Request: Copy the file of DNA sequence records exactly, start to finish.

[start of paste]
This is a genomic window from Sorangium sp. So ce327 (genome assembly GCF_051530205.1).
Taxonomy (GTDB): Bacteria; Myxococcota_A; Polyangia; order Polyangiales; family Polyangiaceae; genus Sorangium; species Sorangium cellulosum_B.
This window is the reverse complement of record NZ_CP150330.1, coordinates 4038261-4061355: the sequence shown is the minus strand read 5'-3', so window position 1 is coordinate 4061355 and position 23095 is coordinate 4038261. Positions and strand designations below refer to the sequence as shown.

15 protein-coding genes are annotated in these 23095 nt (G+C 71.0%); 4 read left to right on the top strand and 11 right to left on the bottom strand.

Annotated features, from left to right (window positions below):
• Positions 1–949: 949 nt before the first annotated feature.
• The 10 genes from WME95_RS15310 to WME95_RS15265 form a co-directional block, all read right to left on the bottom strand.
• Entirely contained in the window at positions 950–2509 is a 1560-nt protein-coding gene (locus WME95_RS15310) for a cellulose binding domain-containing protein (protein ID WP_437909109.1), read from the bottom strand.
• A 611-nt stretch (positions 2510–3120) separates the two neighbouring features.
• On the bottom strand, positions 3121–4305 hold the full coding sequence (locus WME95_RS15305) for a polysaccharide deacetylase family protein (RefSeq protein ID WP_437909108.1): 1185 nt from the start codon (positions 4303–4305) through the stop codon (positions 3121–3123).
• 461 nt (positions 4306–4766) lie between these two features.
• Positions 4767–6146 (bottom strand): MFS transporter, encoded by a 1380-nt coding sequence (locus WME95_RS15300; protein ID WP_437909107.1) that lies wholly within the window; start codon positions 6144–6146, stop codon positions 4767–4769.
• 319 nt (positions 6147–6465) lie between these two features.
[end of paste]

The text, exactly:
This is a genomic window from Sorangium sp. So ce327 (genome assembly GCF_051530205.1).
Taxonomy (GTDB): Bacteria; Myxococcota_A; Polyangia; order Polyangiales; family Polyangiaceae; genus Sorangium; species Sorangium cellulosum_B.
This window is the reverse complement of record NZ_CP150330.1, coordinates 4038261-4061355: the sequence shown is the minus strand read 5'-3', so window position 1 is coordinate 4061355 and position 23095 is coordinate 4038261. Positions and strand designations below refer to the sequence as shown.

15 protein-coding genes are annotated in these 23095 nt (G+C 71.0%); 4 read left to right on the top strand and 11 right to left on the bottom strand.

Annotated features, from left to right (window positions below):
• Positions 1–949: 949 nt before the first annotated feature.
• The 10 genes from WME95_RS15310 to WME95_RS15265 form a co-directional block, all read right to left on the bottom strand.
• Entirely contained in the window at positions 950–2509 is a 1560-nt protein-coding gene (locus WME95_RS15310) for a cellulose binding domain-containing protein (protein ID WP_437909109.1), read from the bottom strand.
• A 611-nt stretch (positions 2510–3120) separates the two neighbouring features.
• On the bottom strand, positions 3121–4305 hold the full coding sequence (locus WME95_RS15305) for a polysaccharide deacetylase family protein (RefSeq protein ID WP_437909108.1): 1185 nt from the start codon (positions 4303–4305) through the stop codon (positions 3121–3123).
• 461 nt (positions 4306–4766) lie between these two features.
• Positions 4767–6146 (bottom strand): MFS transporter, encoded by a 1380-nt coding sequence (locus WME95_RS15300; protein ID WP_437909107.1) that lies wholly within the window; start codon positions 6144–6146, stop codon positions 4767–4769.
• 319 nt (positions 6147–6465) lie between these two features.